[ASC-media] Australian "OPAL" provides hope for HIV treatment
emulcahy at unimelb.edu.au
Mon Feb 28 12:03:50 EST 2005
The University of Melbourne
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Australian "OPAL" provides hope for HIV treatment
Date: February 28, 2005
Australian researchers have made a major discovery in the fight against
AIDS, with the development of a novel, simple and safe technique for
boosting the body's immune response to deadly viruses like HIV, which is
even effective against drug resistant forms of the disease.
Associate Professor Stephen Kent from the University of Melbourne's
Department of Microbiology and Immunology says the findings hold great
promise for the treatment of HIV, other chronic viral infections, and
drug resistant infections, which are becoming a major problem.
"We have invented a simple new technology to boost the ability of the
immune system to fight chronic infections such as AIDS and Hepatitis C.
This involves using a patient's own blood treated with small overlapping
proteins of the virus (called peptides)," Associate Professor Kent says.
The research will be published today in the Journal of Virology.
**Images of Associate Professor Kent and his research team are
The researchers call the therapy Overlapping Peptide Pulsed Autologous
Cells (OPAL). They have been awarded National Health and Medical
Research Council (NHMRC) funding of almost $500,000 to refine the
technique so that it can be studied in humans.
"The ability to induce and expand the immune response across most or all
parts of the virus is highly advantageous. Our results, which
consistently demonstrated sharply enhanced immunity in vaccinated
animals, suggest that this therapy could also work in humans."
The researchers initially set out to develop a technique for measuring
the effectiveness of a HIV vaccine. They first extracted blood from
previously vaccinated animals and then coated the cells with HIV peptide
markers (a technique which only takes an hour to complete).
In a normal situation, when HIV or any virus infects a cell, it leaves
behind tell-tale markers or peptides on the cell surfaces which tell the
immune system that the cell is infected. In this study, the researchers
did not infect the animals with HIV, but rather created the illusion to
the body that these cells were infected because they had the tell-tale
markers (peptides) on their surface.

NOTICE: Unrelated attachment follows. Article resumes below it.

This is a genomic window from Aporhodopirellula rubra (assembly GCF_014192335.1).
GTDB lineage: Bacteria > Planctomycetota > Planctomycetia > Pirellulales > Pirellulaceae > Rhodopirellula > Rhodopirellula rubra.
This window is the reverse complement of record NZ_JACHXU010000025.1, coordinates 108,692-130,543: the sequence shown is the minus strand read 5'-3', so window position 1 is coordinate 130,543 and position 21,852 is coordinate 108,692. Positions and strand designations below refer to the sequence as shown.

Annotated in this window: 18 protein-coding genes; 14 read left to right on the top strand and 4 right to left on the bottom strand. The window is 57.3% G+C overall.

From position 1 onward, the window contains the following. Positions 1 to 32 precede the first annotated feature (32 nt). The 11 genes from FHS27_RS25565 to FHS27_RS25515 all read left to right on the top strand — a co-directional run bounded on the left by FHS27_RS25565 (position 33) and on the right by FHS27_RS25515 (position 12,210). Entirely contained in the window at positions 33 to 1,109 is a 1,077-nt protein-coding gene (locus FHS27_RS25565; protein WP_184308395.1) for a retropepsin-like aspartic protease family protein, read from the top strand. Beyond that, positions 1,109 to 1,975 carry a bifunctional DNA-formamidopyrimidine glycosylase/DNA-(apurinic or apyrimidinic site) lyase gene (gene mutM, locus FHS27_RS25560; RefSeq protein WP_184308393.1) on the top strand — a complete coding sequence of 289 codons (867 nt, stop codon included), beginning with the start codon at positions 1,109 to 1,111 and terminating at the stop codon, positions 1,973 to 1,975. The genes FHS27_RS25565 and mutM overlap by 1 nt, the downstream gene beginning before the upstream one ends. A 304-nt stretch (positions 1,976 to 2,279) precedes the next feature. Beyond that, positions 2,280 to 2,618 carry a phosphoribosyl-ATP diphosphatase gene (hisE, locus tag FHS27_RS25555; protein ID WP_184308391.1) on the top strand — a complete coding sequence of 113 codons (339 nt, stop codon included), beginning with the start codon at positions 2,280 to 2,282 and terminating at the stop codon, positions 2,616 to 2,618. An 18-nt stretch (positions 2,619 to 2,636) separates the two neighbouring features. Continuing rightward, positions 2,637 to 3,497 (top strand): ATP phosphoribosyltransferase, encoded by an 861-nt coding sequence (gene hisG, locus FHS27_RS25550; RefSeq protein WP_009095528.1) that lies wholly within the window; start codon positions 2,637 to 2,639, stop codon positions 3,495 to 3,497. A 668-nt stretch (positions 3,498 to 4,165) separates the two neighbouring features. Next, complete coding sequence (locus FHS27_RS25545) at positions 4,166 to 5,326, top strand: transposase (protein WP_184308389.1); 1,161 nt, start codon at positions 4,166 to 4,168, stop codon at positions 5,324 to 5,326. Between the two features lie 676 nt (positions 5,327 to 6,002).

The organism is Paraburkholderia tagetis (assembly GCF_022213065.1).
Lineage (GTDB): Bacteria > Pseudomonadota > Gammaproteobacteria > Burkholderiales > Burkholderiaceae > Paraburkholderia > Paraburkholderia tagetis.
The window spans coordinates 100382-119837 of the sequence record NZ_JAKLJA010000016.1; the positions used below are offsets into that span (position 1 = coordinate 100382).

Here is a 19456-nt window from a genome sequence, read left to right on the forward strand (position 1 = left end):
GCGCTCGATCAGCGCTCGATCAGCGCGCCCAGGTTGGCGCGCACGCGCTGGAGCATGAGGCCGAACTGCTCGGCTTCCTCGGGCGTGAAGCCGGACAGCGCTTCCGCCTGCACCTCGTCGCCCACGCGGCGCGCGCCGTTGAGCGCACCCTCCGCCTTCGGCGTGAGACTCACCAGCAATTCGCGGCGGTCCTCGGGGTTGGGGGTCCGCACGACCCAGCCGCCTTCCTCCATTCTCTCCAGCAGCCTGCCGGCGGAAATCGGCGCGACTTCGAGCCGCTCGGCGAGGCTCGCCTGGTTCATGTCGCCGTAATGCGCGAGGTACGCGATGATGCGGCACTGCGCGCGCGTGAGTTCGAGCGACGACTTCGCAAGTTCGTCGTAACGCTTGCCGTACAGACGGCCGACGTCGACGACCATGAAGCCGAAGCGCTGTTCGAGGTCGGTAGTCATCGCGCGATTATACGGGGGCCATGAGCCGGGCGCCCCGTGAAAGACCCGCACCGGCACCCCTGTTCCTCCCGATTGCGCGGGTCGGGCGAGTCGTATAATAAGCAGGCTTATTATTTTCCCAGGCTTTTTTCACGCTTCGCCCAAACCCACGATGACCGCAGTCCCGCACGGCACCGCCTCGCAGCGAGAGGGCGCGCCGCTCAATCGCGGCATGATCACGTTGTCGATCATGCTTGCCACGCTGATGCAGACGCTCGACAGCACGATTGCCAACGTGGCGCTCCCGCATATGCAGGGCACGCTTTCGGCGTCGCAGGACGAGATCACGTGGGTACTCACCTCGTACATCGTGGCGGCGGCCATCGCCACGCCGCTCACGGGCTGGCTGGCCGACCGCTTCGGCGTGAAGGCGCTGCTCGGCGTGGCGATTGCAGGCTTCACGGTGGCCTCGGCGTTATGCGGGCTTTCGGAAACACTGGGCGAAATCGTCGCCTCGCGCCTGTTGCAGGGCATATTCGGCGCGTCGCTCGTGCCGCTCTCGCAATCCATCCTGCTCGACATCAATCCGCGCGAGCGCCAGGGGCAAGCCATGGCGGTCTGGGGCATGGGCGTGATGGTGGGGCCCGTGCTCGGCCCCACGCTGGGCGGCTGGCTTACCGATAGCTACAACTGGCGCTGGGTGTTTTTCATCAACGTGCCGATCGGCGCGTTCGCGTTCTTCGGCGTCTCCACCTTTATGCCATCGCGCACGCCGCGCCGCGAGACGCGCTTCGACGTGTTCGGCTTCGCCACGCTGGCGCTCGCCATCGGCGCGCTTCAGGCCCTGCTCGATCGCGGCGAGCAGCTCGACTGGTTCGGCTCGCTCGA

When they injected this peptide-coated blood back into the vaccinated
animals they found that it triggered a huge immune response.
"When we analysed HIV-specific immunity in the weeks following the
assays (peptide-coating), a marked enhancement of virus-specific
immunity was induced," Associate Professor Kent says.
"The technique was also effective for boosting the immune response to
Hepatitis C peptides and we believe that it could be refined for many
different viral infections and cancers. We have also shown it can be
used to induce immune responses against drug resistant forms of HIV. The
OPAL technique is simpler than current cell-based vaccine techniques
which usually require isolation of rare specialised cells from blood."
Associate Professor Kent led a dedicated team of scientists, Ms Socheata
Chea, Dr Jane Dale and Dr Rob De Rose at the University of Melbourne's
Department of Microbiology and Immunology, and collaborated with
colleague Dr Ian Ramshaw at the Australian National University's John
Curtin School of Medical Research.
Associate Professor Kent says there is an urgent need to develop simple
methods to induce or enhance HIV-specific immunity to prevent or control
the disease. "Our research is a major step forward in this regard."
The researchers will now embark on a series of experiments to refine the
technique to make it even more practical and generate even bigger
responses. Associate Professor Kent's group plans to begin human testing
of the OPAL therapy in the next one to two years.
Media Officer, University of Melbourne
Phone : 8344 0181
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Email : emulcahy at unimelb.edu.au
Microbiology and Immunology
Phone : 8344 9939
Mobile : 0438 290994
Email : skent at unimelb.edu.au
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